Detection of borrelia burgdorferi sensu lato in lizards and their ticks from Hungary

Gábor Földvári, Krisztina Rigó, Viktória Majláthová, Igor Majláth, Róbert Farkas, Branislav Pet'Ko

Research output: Article

20 Citations (Scopus)


To investigate the involvement of lizard species in the natural cycle of Borrelia burgdorferi sensu lato (s.l.) in Hungary, a total of 186 reptiles belonging to three species-126 green lizards (Lacerta viridis), 40 Balkan wall lizards (Podarcis taurica), and 20 sand lizards (Lacerta agilis)-were captured in 2007 and 2008. All ticks removed from the lizards were Ixodes ricinus, either larvae (324/472; 68.6%) or nymphs (148/472; 31.4%). More than half (66/126; 52.4%) of L. viridis individuals were infested, and the prevalence of tick infestation on both the other two species was 35% each. All 472 I. ricinus ticks and tissue samples collected from 134 collar scales and 62 toe clips of lizards were further analyzed for the presence of B. burgdorferi s.l. with polymerase chain reaction. The amplification of B. burgdorferi s.l. DNA was successful in 8% (n=92) of L. viridis, 9% (n=32) of P. taurica, and 10% (n=10) of L. agilis tissue samples. Restriction fragment length polymorphism genotyping identified the species Borrelia lusitaniae in all tested lizard samples. Prevalence of B. burgdorferi s.l. in ticks collected from L. viridis, P. taurica, and L. agilis was 8%, 2%, and 0%, respectively. Most of the infected ticks carried B. lusitaniae (74% of genotyped positives); however, Borrelia afzelii (5%) and B. burgdorferi sensu stricto (21%) were detected in ticks removed from green lizards and Balkan wall lizards, respectively. We conclude that lizards, particularly L. viridis, can be important hosts for I. ricinus larvae and nymphs; thus, they can be regarded as reservoirs of these important pathogen vectors. The role of green lizards has been confirmed, and the implication of Balkan wall lizards is suggested in the natural cycle of B. lusitaniae at our study site.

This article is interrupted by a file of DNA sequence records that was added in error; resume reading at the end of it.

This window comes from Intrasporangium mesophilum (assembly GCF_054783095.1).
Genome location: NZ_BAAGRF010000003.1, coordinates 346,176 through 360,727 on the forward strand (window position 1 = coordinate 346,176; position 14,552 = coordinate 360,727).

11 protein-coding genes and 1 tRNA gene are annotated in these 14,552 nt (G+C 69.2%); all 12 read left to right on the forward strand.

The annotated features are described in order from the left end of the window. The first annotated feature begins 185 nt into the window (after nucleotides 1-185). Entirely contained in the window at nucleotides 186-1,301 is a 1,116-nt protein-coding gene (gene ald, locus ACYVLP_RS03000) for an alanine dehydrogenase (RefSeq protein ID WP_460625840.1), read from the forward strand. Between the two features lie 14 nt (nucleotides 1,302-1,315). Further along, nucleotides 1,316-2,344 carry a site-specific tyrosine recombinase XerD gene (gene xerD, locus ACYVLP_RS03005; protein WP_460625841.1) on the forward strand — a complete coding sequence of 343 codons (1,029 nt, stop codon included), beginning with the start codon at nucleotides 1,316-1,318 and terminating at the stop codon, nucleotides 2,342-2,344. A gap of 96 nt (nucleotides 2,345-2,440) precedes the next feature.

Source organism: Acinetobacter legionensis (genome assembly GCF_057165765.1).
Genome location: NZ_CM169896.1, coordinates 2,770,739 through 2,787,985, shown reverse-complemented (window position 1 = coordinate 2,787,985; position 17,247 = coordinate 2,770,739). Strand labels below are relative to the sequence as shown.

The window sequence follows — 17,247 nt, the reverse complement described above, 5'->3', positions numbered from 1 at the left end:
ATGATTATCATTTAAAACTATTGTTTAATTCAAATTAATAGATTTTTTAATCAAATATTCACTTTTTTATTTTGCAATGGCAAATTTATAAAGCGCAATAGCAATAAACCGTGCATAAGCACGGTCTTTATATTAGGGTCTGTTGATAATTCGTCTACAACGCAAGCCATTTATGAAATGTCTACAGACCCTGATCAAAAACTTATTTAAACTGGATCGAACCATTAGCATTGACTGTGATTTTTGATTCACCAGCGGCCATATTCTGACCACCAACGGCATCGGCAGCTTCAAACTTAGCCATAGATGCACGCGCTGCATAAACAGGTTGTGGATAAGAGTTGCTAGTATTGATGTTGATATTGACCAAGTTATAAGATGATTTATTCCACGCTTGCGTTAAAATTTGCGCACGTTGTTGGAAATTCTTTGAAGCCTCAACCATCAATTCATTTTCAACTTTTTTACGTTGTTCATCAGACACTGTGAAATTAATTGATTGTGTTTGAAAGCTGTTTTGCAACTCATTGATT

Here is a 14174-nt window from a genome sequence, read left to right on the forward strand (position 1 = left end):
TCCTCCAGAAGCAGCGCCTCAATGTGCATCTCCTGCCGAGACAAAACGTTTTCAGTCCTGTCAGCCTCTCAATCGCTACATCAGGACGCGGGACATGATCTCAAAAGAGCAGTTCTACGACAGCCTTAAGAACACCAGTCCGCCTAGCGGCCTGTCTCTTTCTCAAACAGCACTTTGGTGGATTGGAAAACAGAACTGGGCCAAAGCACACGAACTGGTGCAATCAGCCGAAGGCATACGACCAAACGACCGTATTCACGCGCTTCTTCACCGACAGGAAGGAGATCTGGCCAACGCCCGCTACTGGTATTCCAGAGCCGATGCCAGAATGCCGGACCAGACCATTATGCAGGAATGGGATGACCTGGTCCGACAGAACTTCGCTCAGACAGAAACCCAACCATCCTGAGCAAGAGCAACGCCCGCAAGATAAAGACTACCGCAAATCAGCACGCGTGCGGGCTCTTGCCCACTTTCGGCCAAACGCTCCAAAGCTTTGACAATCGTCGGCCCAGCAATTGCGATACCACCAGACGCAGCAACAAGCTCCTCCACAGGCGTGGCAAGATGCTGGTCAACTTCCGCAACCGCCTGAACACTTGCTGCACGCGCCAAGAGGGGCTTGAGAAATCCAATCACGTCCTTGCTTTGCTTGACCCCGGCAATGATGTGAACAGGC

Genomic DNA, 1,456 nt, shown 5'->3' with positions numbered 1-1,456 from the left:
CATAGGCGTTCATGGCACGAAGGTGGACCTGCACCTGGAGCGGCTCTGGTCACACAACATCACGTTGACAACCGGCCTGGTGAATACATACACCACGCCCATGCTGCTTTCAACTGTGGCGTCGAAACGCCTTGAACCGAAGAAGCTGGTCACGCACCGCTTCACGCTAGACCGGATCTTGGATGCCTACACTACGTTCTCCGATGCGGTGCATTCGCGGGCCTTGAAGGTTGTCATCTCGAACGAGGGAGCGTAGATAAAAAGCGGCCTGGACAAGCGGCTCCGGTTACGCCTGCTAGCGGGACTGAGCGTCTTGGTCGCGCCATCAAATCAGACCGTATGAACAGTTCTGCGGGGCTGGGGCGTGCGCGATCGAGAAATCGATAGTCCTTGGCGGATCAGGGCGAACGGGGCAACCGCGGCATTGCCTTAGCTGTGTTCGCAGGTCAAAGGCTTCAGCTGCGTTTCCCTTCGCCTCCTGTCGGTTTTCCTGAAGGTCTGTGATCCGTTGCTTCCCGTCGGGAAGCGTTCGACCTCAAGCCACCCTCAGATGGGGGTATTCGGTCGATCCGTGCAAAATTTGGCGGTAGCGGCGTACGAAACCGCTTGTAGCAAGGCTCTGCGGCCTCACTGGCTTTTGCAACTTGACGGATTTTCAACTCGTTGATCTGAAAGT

Original languageEnglish
Pages (from-to)331-336
Number of pages6
JournalVector-Borne and Zoonotic Diseases
Issue number3
Publication statusPublished - jún. 1 2009


ASJC Scopus subject areas

  • Microbiology
  • Infectious Diseases
  • Virology

Cite this